BBG Watch Commentary
To protect the integrity of VOA programming and define the organization’s mission, the VOA Charter was drafted in 1960 and later signed into law on July 12, 1976, by President Gerald Ford.
The long-range interests of the United States are served by communicating directly with the peoples of the world by radio. To be effective, the Voice of America must win the attention and respect of listeners. These principles will therefore govern Voice of America (VOA) broadcasts:
1.VOA will serve as a consistently reliable and authoritative source of news. VOA news will be accurate, objective, and comprehensive.
2. VOA will represent America, not any single segment of American society, and will therefore present a balanced and comprehensive projection of significant American thought and institutions.
3. VOA will present the policies of the United States clearly and effectively, and will also present responsible discussions and opinion on these policies. (Public Law 94-350)
In the current debate over H.R. 4490, some people focus almost exclusively on the part 1 of the VOA Charter. Some of those who in the past strongly condemned VOA editorials now say that part 3 of the charter is satisfied by VOA editorials. It is not. It is satisfied only by comprehensive Washington news beat which has come to a virtual halt with the decimation of the VOA English Newsroom by VOA and International Broadcasting Bureau (IBB) management and the strategic VOA and IBB switch from a news reporting and Americana-U.S. policies-VOA Charter focus with debate presenting multiple views to an IBB-driven program placement and mass marketing focus.
This IBB-imposed focus has a strong element of public diplomacy, but it is not U.S. public diplomacy. It is public diplomacy of foreign gatekeepers, governments, and stations on which IBB tries to place VOA programs.
It is important to note for historical background and as a contribution to the current debate over H.R. 4490 that Voice of America operated in its early years under the direction of the State Department and later was part of the United States Information Agency (USIA) which was a public diplomacy arm of the State Department. The VOA Charter was passed by Congress in 1976 while VOA was still part of USIA and continued under USIA for some years.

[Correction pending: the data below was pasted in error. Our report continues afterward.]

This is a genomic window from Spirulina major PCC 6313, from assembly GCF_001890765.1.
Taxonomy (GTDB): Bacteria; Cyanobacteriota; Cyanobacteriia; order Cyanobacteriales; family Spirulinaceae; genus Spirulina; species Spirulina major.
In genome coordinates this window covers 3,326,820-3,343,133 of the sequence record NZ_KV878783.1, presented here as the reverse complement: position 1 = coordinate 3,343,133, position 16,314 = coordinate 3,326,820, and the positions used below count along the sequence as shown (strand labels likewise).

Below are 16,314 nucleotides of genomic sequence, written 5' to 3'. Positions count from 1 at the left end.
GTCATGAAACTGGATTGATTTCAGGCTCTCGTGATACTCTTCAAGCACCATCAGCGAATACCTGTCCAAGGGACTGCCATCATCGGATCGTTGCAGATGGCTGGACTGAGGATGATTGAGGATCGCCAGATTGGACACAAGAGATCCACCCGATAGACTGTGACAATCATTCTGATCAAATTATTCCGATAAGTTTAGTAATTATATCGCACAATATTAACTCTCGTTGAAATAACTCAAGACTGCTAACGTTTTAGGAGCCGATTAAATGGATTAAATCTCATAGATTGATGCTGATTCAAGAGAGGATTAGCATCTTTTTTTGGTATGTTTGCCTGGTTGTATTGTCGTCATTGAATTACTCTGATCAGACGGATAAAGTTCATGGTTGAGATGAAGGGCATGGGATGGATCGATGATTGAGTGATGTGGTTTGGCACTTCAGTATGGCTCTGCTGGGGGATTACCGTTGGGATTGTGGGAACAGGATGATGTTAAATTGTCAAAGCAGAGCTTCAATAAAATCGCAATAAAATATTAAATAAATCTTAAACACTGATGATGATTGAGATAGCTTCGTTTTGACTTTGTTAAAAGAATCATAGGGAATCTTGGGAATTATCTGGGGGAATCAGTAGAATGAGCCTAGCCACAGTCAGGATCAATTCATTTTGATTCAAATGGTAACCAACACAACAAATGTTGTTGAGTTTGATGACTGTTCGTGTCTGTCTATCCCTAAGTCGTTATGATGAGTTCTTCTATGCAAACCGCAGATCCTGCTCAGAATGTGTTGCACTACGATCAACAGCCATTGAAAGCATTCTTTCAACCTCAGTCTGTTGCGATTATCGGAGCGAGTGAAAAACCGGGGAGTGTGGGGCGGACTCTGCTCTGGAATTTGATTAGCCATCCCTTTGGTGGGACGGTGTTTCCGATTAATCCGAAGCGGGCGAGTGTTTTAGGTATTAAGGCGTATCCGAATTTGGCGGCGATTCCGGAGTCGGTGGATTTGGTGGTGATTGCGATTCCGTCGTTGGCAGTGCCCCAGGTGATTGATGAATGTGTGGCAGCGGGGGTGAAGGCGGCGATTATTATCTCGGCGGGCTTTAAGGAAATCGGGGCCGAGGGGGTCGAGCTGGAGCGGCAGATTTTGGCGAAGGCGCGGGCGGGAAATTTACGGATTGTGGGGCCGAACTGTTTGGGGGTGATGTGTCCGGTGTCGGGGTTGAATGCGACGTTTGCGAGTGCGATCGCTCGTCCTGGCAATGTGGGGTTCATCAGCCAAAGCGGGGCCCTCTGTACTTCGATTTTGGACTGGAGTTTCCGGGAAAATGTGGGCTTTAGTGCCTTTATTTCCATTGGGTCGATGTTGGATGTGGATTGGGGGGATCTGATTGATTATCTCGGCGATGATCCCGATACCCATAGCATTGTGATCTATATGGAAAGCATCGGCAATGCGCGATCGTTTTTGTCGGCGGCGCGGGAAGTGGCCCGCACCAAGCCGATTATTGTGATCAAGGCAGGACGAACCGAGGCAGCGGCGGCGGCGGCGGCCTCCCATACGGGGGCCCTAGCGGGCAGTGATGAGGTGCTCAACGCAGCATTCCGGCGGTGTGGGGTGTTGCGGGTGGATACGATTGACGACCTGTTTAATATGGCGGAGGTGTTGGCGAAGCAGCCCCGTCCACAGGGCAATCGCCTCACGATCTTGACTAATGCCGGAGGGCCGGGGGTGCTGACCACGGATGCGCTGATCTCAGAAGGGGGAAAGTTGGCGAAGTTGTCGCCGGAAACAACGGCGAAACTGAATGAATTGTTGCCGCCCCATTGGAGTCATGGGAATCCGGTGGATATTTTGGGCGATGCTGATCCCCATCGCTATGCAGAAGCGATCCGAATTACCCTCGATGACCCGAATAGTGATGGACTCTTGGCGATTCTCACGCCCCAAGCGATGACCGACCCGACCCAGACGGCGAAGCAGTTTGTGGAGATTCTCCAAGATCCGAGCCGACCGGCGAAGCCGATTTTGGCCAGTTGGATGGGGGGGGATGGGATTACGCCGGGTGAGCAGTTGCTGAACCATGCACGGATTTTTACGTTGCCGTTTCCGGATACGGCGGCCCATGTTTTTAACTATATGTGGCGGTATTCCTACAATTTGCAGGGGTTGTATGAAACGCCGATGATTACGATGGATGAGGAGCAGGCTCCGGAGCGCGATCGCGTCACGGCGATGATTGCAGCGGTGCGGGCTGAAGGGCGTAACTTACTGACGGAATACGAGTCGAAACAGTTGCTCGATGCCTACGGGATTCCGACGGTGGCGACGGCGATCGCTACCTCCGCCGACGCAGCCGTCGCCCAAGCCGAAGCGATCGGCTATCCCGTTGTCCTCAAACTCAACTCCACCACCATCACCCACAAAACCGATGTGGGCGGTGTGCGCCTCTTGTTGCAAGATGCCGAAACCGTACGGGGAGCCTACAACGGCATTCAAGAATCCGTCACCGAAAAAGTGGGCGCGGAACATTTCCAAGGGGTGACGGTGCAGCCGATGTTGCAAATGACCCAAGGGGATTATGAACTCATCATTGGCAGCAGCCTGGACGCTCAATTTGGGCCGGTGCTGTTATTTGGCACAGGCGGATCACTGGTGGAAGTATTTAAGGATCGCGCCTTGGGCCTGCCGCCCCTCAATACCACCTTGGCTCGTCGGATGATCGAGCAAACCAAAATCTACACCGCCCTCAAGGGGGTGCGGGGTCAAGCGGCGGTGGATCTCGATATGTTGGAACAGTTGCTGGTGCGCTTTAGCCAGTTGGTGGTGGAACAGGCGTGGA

There was always until recent years some kind of connection, often a very direct and very strong one, between U.S. public diplomacy and VOA, that persisted even after 1976. That does not mean that VOA news was severely compromised by attempts to make it serve U.S. foreign policy goals, but if one reads Alan Heil’s book about VOA’s history, it frequently was, even after 1976. But it also does not mean that VOA news is not compromised now under BBG/IBB. It is compromised for different reasons, and threats to VOA’s news independence and especially to VOA Charter are now even more severe than they were under USIA.
It is also worth noting that after the VOA Charter was passed in 1976, Voice of America experienced some of its best years when it was still part of the United States Information Agency. After 1976, VOA reporters and managers easily avoided interference with VOA news from USIA by pointing to the VOA Charter. VOA’s decline started with the abolition of USIA, the creation of the Broadcasting Board of Governors (BBG) and the exponential growth of the International Broadcasting Bureau’s bureaucracy.
A few remnants of the old system continue, but USIA Foreign Service officers, who despite some of their faults were also some of the most highly educated, highly experienced and in some cases some of the best managers in the history of VOA, have been replaced by IBB’s government bureaucrats with very little experience beyond the U.S. domestic commercial media or anything outside of the Beltway. (Some USIA FSOs even sacrificed their careers to protect VOA’s independence while others tried to interfere with the news content.)
Some VOA foreign correspondents still serve under limited Foreign Service appointments even though they for years have not been using diplomatic passports or consulting with U.S. Embassies or the State Department. If anything, sometimes in a what appears to be a misguided effort to prove its independence, VOA, especially VOA English Newsroom reporters and correspondents — the same Newsroom that now has hardly any people left — are doing now far less of the Washington news beat, required of them by the VOA Charter, and maintain far fewer news contacts with U.S. government news makers than most U.S. commercial and foreign media outlets. They question arises, why have VOA English News if CNN, The New York Times and even BBC are doing a far better job of U.S. news reporting than Voice of America.